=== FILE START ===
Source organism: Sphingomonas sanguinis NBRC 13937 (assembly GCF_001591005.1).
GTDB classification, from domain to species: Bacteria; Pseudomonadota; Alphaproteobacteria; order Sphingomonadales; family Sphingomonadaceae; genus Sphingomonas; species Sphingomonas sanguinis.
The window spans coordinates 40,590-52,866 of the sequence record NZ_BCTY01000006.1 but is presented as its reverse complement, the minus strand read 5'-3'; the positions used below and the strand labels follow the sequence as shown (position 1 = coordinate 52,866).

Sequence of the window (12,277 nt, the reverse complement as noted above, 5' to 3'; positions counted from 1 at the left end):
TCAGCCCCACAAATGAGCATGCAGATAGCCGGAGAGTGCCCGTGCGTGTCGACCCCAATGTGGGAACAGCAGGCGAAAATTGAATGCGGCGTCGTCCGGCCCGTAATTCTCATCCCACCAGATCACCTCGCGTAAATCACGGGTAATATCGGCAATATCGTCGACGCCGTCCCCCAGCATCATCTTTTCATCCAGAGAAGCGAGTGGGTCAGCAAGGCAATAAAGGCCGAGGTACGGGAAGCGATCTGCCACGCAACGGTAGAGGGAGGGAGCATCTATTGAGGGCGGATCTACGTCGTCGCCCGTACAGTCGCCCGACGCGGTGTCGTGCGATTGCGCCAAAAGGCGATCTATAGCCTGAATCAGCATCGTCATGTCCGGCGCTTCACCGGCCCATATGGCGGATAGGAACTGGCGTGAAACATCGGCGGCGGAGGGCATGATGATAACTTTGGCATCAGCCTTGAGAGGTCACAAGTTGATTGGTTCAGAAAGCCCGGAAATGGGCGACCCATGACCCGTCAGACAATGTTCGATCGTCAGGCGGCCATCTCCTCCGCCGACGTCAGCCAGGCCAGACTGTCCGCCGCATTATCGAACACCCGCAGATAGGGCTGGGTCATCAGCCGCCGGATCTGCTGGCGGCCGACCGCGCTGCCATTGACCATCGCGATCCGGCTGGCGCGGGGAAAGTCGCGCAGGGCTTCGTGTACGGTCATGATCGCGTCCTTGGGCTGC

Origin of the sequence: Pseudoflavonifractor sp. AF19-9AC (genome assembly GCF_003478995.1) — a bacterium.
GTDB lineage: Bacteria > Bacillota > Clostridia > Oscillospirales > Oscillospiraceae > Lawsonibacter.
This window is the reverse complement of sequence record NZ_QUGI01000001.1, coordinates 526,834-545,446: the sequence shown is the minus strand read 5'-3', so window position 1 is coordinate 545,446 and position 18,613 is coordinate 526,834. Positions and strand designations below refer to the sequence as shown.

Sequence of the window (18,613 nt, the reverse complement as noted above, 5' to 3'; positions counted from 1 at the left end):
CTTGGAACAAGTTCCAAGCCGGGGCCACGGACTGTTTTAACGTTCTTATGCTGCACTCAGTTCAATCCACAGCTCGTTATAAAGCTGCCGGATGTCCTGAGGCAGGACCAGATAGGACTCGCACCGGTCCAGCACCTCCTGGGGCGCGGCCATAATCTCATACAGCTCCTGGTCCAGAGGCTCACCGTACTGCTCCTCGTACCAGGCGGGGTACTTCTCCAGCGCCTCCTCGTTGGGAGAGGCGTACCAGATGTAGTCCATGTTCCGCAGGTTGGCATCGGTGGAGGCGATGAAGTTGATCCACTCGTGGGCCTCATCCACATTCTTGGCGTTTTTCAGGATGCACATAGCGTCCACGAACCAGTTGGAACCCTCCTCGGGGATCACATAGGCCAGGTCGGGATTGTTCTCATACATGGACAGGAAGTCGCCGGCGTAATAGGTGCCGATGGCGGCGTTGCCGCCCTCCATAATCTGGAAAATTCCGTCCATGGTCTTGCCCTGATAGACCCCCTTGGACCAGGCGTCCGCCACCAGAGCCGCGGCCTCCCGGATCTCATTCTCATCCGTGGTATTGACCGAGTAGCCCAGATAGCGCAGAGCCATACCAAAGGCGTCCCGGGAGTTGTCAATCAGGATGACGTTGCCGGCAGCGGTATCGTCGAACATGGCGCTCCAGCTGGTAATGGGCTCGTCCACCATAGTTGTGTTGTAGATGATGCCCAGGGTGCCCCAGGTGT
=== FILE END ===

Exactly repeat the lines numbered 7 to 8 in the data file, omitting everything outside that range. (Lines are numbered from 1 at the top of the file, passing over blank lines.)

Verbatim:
GTDB lineage: Bacteria > Bacillota > Clostridia > Oscillospirales > Oscillospiraceae > Lawsonibacter.
This window is the reverse complement of sequence record NZ_QUGI01000001.1, coordinates 526,834-545,446: the sequence shown is the minus strand read 5'-3', so window position 1 is coordinate 545,446 and position 18,613 is coordinate 526,834. Positions and strand designations below refer to the sequence as shown.